Through
a
Dramatic
Lens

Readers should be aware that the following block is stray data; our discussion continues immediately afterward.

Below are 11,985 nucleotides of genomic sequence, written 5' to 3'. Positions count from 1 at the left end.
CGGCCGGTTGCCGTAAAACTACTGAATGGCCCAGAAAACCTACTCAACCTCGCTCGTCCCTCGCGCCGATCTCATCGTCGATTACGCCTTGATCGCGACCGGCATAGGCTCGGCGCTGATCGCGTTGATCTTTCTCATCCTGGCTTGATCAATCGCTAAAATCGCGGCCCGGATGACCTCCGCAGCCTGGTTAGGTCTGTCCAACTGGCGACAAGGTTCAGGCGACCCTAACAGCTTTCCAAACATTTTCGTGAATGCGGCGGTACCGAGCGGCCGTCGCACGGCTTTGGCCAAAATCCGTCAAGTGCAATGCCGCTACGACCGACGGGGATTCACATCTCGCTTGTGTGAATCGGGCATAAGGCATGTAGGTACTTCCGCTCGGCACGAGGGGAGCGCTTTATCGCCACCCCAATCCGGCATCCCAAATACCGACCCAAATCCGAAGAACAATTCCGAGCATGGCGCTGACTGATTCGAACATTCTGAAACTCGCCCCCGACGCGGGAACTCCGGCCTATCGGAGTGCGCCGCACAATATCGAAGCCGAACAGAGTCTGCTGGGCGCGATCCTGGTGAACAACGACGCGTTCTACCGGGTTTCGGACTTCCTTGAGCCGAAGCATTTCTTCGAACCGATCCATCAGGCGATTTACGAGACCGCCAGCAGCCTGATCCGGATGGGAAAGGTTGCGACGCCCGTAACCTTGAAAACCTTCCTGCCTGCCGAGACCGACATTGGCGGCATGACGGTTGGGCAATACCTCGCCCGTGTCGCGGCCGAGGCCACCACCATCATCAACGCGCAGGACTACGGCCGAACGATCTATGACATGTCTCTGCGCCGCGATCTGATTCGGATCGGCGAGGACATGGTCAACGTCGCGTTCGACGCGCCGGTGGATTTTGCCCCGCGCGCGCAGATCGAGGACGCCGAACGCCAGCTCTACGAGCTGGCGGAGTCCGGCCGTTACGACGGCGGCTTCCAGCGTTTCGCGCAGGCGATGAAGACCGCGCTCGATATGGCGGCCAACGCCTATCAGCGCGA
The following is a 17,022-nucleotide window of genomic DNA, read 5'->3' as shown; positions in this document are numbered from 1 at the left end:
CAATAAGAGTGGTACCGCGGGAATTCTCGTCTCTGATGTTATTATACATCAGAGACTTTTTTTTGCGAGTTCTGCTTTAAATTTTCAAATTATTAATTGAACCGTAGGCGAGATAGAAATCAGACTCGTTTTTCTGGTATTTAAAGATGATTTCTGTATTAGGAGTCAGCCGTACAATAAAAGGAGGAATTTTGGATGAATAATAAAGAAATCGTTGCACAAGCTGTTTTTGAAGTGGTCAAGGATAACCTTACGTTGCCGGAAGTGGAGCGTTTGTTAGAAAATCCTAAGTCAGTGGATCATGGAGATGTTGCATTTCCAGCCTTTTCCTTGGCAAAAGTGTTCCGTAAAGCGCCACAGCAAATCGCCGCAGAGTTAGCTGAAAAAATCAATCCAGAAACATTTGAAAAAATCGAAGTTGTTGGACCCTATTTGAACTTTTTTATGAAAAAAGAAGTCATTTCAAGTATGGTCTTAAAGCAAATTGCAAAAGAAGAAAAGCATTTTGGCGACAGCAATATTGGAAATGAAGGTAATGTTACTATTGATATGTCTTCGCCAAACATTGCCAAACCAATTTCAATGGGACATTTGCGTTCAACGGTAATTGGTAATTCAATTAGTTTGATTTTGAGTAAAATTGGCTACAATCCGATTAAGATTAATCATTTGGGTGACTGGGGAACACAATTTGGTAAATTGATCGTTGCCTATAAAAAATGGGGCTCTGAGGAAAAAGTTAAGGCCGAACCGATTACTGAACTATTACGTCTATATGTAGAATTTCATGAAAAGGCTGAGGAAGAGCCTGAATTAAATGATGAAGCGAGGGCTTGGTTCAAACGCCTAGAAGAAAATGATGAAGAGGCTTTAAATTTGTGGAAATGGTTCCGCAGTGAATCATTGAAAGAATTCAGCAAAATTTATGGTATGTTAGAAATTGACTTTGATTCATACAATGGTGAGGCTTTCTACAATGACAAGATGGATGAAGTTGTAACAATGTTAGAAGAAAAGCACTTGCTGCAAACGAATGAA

The scripted data that begins this chapter is both an artistic representation of my perspective while teaching French through drama as well as an interpretation of my data.  Leggo (2008) reminds us that the artist, as a narrator, merely attempts to “frame fragments of experience in order to remind us that there is significance in the moment, in the particular, in the mundane” (2008, p. 5).  Much of what happened in our core French classroom can be framed as mundane routine learning and yet as an artist I have the power to highlight key moments, bringing stories to life by choosing to narrate them. The children's voices in the first section of my scripted data portray the essence of what was said during our French classes.  The script as a whole narrates part of my journey as teacher/researcher.  The character of Mrs. Black, although fictional, is largely inspired by my interview with the actual classroom teacher who was very supportive of my work.  The character of Mrs. Gradgrind, so named for a particularly utilitarian teacher21 in Dickens' Hard Times (1856), represents that nagging little voice of the researcher, always at the back of my mind, spreading doubt and questioning the value of my work.  She is the critical foil to my teacher voice.  My own questions about artistic license and the ethical implications of scripting my data echo a conversation between David Beare and George Belliveau in Dialoguing Scripted Data (2008).  21 “Thomas Gradgrind, sir. A man of realities. A man of facts and calculations.” (Dickens, 1856, p. 2).  64 David:  Whether our playscripts are didactic or artistic, I found that one of the biggest challenges of writing scripted data is remaining true to the essence of the original data. For instance, each of my characters represents a mixture of several sources.  ...  I took some artistic license to fill in the blanks.  ...  Should I have been totally faithful to the data?”  (Beare & Belliveau, 2008, p. 144) George responds to this question by pointing out that the artist/researcher highlights the salient - and sometimes provocative- parts of the story and leaves out “the so-called boring stuff” (Beare & Belliveau, 2008, p. 145).  “The results are a participant's and/or researcher's combination of meaningful life vignettes, significant insights, and epiphanies” (Saldaña 2005, p. 16).  Although my characters are not compiled from composite sources, I did weave data from various lessons together.  The scripted scene, although arguably lacking in dramatic tension, is a collage highlighting key moments, the small successes of individual students as they remembered and integrated vocabulary or simply began to engage more deeply in their own learning.  My scripted data tells the story of our French classroom, a story I find worth telling, ordinary as it may seem: The mundane events of our lives are already stories, but they are only invested with significance in the ways they are told.  Just as an artist represents a still image of the ocean rolling onto a beach, the writer holds a moment, or part of a moment, in order to draw attention to it. In this way the artist and the writer present to us images that are emblematic of the billions of moments that are given little attention.  (Leggo, 2008, p. 4) As the artist/teacher/researcher I chose to give these moments, these stories, these voices, my attention. Later in their scripted conversation, David voices a concern that has also been haunting me.  He reflects on the dangers of arranging data artistically, of inadvertently favouring one aspect of an issue  65 over others in the scripted representation of the data. David:  Even though I want to provide many perspectives, I see how the rearrangement of data shows my bias on this subject.  I sense that I am trying to persuade the audience in certain directions. (Beare & Belliveau, 2008, p. 146) George:  I think it's inevitable and essential for us to manipulate the data as we shape our scripts, because in the end we are playwriting, turning the research into an art form (Saldaña, 2005).  However, there is an ethical obligation to stay true to the essence of what was said or recorded during the research.  For instance, if 80% of the responses were negative thoughts towards the process, then I think we're ethically obligated as researchers to represent that within our scripts.  If not, we'd not only be creating a script, but fabricating data.  Our goal is to represent dramatically the multiple voices of participants' experiences in an honest, truthful, and efficient manner.  (Beare & Belliveau, 2008, p. 146) Balancing the representation of critical and positive student responses to my work was more of a challenge than I expected, as my data mostly reflects positive feedback.  As I worked through my script, I realized that what was missing was dramatic tension; I needed a conflict to move the dramatic action forward.  Mrs. Gradgrind entered my script with ease, as she had merely been waiting in the wings to voice the questions already buzzing around in my head.  I also struggled not to put a disproportionate amount of emphasis on the one student out of ten who did not join us for the last week of class.  This was especially important, as the written feedback I have from Carly is positive.  To help me make sense of this kind of data I needed a character with a better overview of the situation, so a fictionalized version of Mrs. Black joined in our conversation.  This allowed me to use a lot of the classroom teacher's narrative to ground both the data and the artistic piece.  These two characters helped me, the artist, dramatically represent “the multiple voices of [my] participants' experiences in an honest, truthful and efficient manner” (Beare & Belliveau, 2008, p. 146).  66  Looking